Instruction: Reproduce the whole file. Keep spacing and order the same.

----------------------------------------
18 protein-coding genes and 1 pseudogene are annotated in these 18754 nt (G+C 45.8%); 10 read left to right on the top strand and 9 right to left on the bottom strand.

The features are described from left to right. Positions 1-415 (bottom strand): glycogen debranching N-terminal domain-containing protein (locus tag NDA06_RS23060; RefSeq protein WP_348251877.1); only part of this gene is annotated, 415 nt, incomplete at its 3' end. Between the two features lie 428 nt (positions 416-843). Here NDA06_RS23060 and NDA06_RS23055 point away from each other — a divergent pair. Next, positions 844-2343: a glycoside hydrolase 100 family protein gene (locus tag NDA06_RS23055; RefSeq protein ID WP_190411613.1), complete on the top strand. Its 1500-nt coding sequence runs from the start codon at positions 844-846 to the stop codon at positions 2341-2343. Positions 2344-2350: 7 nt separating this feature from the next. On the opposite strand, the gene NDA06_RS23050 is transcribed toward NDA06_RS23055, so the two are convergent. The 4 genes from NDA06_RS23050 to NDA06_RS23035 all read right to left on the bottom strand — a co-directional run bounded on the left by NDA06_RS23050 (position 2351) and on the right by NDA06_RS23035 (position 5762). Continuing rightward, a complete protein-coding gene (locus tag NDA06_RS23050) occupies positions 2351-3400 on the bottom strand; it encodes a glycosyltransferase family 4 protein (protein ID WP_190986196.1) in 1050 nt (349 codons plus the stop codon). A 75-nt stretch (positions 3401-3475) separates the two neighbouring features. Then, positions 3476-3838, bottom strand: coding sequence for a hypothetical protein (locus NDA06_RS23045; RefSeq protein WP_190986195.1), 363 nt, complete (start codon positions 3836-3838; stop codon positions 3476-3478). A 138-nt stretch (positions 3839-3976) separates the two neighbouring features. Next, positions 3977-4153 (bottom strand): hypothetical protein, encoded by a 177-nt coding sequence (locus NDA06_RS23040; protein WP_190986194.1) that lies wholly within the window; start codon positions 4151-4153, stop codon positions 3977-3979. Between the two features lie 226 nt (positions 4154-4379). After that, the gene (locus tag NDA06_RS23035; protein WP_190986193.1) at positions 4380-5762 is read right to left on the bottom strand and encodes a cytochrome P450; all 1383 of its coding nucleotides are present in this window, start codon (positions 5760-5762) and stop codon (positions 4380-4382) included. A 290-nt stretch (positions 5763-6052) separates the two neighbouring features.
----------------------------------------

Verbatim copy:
18 protein-coding genes and 1 pseudogene are annotated in these 18754 nt (G+C 45.8%); 10 read left to right on the top strand and 9 right to left on the bottom strand.

The features are described from left to right. Positions 1-415 (bottom strand): glycogen debranching N-terminal domain-containing protein (locus tag NDA06_RS23060; RefSeq protein WP_348251877.1); only part of this gene is annotated, 415 nt, incomplete at its 3' end. Between the two features lie 428 nt (positions 416-843). Here NDA06_RS23060 and NDA06_RS23055 point away from each other — a divergent pair. Next, positions 844-2343: a glycoside hydrolase 100 family protein gene (locus tag NDA06_RS23055; RefSeq protein ID WP_190411613.1), complete on the top strand. Its 1500-nt coding sequence runs from the start codon at positions 844-846 to the stop codon at positions 2341-2343. Positions 2344-2350: 7 nt separating this feature from the next. On the opposite strand, the gene NDA06_RS23050 is transcribed toward NDA06_RS23055, so the two are convergent. The 4 genes from NDA06_RS23050 to NDA06_RS23035 all read right to left on the bottom strand — a co-directional run bounded on the left by NDA06_RS23050 (position 2351) and on the right by NDA06_RS23035 (position 5762). Continuing rightward, a complete protein-coding gene (locus tag NDA06_RS23050) occupies positions 2351-3400 on the bottom strand; it encodes a glycosyltransferase family 4 protein (protein ID WP_190986196.1) in 1050 nt (349 codons plus the stop codon). A 75-nt stretch (positions 3401-3475) separates the two neighbouring features. Then, positions 3476-3838, bottom strand: coding sequence for a hypothetical protein (locus NDA06_RS23045; RefSeq protein WP_190986195.1), 363 nt, complete (start codon positions 3836-3838; stop codon positions 3476-3478). A 138-nt stretch (positions 3839-3976) separates the two neighbouring features. Next, positions 3977-4153 (bottom strand): hypothetical protein, encoded by a 177-nt coding sequence (locus NDA06_RS23040; protein WP_190986194.1) that lies wholly within the window; start codon positions 4151-4153, stop codon positions 3977-3979. Between the two features lie 226 nt (positions 4154-4379). After that, the gene (locus tag NDA06_RS23035; protein WP_190986193.1) at positions 4380-5762 is read right to left on the bottom strand and encodes a cytochrome P450; all 1383 of its coding nucleotides are present in this window, start codon (positions 5760-5762) and stop codon (positions 4380-4382) included. A 290-nt stretch (positions 5763-6052) separates the two neighbouring features.